I fell asleep on the couch last night. I’m not exactly sure what time I went down but I awoke to my wife telling my daughter it was time for bed. It was actually my daughter's frustrated cry that woke me as she was asking me if it was time for us to watch Arrow yet. She loves Arrow and more particularly the Black Canary. She has identified so much with the strong female superhero that she chose to be the Black Canary for Halloween. Needless to say, my daughter was pretty upset when she discovered there would be no Arrow last night. Safari is not the only one who likes superheroes. In fact, I’m pretty certain that most of us at one time or another have had a favorite superhero. As a child mine was He-man. By the power of Grayskull prince Adam would turn into He-man and with superhuman power defeat Skeletor and all the evil in the kingdom. Recently, I attempted to watch the series with my son a year or so ago but, unfortunately, he was not interested.
The beauty of these superheroes is that they are mostly good while giving of themselves to defeat evil in the world. Throughout my time in Greece I continued meeting hero after hero. These heroes were not superhuman but rather radically human. As I mentioned in my last post, “I have always admired the person who puts their life on the line for another. But when you meet people who put their entire life on hold for others, you’re left speechless.” Lisa, Dimitri, Riki, Jodi, Autumn, and Mohammad are each wonderful examples of this sacrifice. Each of them give of themselves each and everyday to serve and love on the refugees in Greece. Each of them have put opportunity, comfort, and futures on hold.
Lisa is a PhD student who originally went to Greece to do research with refugees. After spending a bit of time in Greece, she put her research on hold to simply serve refugees. In all sincerity, there is no “simply” in Greece. She has made herself present and available at one of the squats, helping with both menial and significant tasks. One day she was looking for transportation to get some furniture to the squat, another day she was looking for baby formula (which is always in high demand), another she was teaching English, another she was attempting to prep a large room in the basement for the kids during the winter months, and another she was holding a young girl while watching ballet on the computer. And in the midst of all this, she was attempting to solve the buildings growing sewage issues. Did I mention she was only 25 years old (give or take a few years). Lisa has not had a day off in months and has no idea how long she plans to stay. She is a giant and I want to be her best friend.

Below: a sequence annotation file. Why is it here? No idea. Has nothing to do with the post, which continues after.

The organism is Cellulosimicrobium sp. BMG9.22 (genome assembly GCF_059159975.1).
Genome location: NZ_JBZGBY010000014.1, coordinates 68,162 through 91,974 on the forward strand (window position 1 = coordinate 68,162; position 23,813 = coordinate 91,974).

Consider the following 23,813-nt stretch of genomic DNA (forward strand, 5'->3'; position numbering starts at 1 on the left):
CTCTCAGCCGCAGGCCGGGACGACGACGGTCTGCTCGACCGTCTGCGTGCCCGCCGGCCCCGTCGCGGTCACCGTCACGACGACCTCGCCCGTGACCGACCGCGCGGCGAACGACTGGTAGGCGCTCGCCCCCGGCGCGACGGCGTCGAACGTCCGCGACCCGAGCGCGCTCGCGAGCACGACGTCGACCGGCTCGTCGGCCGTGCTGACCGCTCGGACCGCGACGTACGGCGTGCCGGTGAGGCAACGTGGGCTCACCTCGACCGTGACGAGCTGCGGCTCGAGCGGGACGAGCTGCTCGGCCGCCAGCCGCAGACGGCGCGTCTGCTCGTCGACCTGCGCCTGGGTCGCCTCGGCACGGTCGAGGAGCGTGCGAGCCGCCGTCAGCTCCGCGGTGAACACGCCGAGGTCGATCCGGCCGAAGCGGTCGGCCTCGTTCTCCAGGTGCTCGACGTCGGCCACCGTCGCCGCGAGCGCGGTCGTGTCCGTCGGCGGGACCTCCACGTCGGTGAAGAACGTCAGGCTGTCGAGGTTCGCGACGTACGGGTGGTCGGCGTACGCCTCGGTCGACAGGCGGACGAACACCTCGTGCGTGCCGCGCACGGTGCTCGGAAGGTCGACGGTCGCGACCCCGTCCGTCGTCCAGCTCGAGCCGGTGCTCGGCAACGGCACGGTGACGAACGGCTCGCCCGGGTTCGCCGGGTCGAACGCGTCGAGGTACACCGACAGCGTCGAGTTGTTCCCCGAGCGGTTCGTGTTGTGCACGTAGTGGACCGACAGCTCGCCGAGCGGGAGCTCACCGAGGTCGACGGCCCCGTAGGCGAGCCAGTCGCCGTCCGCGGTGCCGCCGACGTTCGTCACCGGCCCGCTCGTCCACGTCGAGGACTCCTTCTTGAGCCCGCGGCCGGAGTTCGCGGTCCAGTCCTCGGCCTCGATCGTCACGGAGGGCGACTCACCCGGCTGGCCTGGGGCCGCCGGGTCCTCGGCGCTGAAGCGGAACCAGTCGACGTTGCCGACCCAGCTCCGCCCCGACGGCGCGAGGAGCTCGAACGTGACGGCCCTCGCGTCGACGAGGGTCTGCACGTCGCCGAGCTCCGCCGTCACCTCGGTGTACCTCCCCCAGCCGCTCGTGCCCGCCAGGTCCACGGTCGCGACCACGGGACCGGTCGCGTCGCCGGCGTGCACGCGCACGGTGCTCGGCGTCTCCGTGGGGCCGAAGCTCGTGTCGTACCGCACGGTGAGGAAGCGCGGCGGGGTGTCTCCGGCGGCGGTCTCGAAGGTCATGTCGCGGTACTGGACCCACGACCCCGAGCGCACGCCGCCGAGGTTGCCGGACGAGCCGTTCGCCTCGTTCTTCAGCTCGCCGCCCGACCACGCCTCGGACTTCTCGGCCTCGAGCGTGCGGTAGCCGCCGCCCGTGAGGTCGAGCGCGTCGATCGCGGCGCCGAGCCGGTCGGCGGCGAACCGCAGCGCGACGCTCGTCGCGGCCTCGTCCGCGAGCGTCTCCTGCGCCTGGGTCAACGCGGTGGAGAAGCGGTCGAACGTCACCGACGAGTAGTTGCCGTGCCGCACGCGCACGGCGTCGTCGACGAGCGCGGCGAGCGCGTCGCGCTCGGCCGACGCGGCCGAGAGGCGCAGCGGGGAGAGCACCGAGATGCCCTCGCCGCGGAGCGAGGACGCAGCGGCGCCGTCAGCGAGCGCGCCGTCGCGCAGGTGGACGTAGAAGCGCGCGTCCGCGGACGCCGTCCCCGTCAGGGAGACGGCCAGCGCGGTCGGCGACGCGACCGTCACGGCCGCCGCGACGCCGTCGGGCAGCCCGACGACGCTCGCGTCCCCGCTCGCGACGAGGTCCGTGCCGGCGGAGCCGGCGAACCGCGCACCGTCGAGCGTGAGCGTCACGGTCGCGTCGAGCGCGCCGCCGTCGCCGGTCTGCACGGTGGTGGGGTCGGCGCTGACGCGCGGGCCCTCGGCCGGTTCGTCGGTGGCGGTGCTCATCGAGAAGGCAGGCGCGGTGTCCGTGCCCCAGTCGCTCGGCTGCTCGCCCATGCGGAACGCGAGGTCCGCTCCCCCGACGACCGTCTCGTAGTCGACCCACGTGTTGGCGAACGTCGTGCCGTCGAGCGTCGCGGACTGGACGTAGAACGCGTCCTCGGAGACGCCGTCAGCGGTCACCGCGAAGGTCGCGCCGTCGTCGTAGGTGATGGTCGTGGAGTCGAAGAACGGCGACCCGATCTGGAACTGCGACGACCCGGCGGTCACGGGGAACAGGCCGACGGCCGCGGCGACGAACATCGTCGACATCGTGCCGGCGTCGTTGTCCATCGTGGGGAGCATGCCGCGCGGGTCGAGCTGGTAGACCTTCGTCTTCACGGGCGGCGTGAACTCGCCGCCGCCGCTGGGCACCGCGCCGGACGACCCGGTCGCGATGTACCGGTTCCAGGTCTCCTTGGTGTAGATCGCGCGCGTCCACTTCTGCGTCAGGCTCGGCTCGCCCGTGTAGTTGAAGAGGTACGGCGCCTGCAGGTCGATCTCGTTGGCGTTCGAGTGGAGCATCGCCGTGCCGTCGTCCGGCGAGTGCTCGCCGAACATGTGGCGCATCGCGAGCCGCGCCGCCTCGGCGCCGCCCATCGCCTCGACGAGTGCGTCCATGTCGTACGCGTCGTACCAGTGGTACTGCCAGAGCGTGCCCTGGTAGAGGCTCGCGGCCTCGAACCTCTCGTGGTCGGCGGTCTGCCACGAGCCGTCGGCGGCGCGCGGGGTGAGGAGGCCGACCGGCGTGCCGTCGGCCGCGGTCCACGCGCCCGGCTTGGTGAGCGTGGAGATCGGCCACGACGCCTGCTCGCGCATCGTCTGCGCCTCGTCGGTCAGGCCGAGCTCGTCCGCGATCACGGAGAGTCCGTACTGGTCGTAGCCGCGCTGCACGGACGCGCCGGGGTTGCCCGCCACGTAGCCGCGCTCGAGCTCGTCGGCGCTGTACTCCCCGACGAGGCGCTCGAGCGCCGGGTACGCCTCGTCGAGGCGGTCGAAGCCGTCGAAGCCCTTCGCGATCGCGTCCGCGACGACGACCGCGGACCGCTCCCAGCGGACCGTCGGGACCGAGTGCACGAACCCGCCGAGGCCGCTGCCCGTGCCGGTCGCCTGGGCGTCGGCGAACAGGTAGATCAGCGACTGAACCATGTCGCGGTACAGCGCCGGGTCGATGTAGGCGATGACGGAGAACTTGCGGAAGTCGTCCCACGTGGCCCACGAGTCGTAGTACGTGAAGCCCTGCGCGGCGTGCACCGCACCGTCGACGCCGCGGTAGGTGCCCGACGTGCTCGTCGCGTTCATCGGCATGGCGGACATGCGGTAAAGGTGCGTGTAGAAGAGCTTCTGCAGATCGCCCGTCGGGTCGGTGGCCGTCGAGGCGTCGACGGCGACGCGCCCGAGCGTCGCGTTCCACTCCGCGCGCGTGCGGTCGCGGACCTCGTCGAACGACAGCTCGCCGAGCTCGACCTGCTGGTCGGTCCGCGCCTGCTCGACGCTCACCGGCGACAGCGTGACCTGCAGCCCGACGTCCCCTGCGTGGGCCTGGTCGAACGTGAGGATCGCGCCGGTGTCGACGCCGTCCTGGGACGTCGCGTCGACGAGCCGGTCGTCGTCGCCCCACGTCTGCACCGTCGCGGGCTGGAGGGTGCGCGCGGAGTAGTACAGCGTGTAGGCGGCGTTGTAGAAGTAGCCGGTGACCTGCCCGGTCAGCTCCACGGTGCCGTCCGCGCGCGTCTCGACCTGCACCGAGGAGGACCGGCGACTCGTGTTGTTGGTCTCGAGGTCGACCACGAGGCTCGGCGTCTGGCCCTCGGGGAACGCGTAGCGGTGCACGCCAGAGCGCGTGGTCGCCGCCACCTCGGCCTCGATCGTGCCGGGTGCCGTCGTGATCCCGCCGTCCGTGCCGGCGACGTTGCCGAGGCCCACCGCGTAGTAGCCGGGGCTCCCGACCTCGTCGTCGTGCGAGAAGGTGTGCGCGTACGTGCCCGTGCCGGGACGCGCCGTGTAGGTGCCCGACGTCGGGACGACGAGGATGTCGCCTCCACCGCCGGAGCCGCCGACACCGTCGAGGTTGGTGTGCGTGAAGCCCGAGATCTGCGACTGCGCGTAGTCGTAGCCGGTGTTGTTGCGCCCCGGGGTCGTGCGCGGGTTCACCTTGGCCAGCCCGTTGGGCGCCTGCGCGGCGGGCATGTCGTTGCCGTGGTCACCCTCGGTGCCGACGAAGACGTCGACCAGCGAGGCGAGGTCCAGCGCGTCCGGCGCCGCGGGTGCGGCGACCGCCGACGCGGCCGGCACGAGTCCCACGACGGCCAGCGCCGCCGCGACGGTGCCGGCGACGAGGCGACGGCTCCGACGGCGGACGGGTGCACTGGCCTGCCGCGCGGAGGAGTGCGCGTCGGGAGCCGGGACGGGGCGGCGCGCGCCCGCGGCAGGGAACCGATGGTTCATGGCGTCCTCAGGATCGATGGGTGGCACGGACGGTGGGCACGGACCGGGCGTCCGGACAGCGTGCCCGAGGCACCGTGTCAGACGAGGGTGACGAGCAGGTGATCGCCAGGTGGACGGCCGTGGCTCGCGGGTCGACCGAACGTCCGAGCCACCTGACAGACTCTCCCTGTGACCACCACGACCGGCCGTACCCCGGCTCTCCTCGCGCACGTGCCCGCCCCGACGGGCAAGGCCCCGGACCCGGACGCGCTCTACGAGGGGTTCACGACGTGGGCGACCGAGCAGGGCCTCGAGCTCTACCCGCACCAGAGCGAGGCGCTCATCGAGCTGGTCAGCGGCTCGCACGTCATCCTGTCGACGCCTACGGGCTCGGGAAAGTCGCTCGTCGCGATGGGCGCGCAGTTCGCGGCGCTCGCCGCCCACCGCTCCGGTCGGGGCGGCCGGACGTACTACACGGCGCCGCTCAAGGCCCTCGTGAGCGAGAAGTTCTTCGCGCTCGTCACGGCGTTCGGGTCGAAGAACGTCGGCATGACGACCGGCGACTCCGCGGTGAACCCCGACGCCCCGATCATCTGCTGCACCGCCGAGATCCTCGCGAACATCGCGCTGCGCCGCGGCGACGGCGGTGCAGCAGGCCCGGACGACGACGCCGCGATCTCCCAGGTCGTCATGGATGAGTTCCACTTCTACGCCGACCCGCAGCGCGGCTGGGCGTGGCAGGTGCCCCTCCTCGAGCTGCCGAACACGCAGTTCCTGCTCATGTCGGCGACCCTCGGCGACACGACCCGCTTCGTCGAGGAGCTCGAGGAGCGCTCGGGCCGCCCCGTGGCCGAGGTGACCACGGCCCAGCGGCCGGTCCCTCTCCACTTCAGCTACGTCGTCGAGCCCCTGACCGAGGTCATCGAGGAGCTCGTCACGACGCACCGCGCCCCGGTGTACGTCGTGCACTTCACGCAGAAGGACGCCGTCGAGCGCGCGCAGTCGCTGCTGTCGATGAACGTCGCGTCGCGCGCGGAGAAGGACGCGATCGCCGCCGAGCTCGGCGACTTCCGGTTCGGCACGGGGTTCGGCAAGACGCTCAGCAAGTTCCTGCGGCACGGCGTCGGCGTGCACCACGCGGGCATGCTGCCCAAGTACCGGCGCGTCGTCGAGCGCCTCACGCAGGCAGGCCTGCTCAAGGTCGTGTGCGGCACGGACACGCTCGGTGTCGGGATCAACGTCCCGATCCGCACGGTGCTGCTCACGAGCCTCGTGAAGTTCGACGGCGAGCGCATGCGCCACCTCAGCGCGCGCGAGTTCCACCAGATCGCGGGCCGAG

The day I visited the warehouse, which is the old olympic basketball arena, I spent most of it with Dimitri (shown in picture above). When people send supplies to Greece, they go to the warehouse where volunteers sort through it all. Dimitri’s job is to run supplies from the warehouse to the various camps and squats. While we were running supplies I got to know a little more about Dimitri. He owned a restaurant for many years. I could tell he was proud of his restaurant as he showed me pictures. The spark in his eyes and his smile that went from ear to ear told me just how much he enjoyed his restaurant and his employees. They had live music most evenings and his employees seemed like they were family to him. The night before meeting him his band went to one of the camps and held a celebration/dance for the refuges. He smiled another big grin thinking about the joy it put on the faces on all the people.
When I asked him where his restaurant was so I could visit and eat before leaving, he explained that when the refugees started coming he closed it so he and others could help. I was dumbfounded. This dude had just spent a good deal of time telling me about his restaurant while flipping through pics he kept with him. All of this created that big smile I keep telling you about. And he just shut it down. Can you imagine closing your family business in order to help the refugees? Later in the day, as we passed by a beach, I asked if he ever went to the beach. He once again got a big smile on his face (recurring theme here as he was full of joy) and said, “Oh yes! At least 100 times a year.” That was until the refugees starting coming in. This past year he said he went twice. When I asked why, he just said the refugees need him. Dimitri has given up his business and his time at the beach to serve and love the refugees. I want to be Dimitri’s neighbor.
Lisa and Dimitri are not alone. I will tell the stories of Riki, Jodi, Autumn, and Mohammad in later posts as each of them have given me an example of what it means to be radically human. To be superhuman is to be something beyond human ability but to be radically human is to be fully human. They have each done something I am perfectly capable of doing as well. Lisa put her studies on hold, even very relevant studies, and Dimitri closed his business. They did this because they saw the need of others and determined it was more important than their own pursuits. This is what it means to be radically human.
A friend of mine,e were all made in the image of God and are meant to reflect his love, grace, and mercy. In Jesus, we discover that God’s love, grace, and mercy is self-emptying and self-sacrificial. Paul gives us a picture of this in Philippians 2. He suggests that if we have experienced the encouragement and love of Christ and/or the sharing of the Spirit than we are to have the same mind and attitude as Christ by choosing the needs of others above our own ambitions. Christ did not die so that we could forgo the work of service to one another but rather that we may have the love, encouragement, and sharing of the Spirit so that we could become truly and fully human. So that we could become radically human.
I love superheroes but radical humans are way more heroic in my eyes. I want to be like them.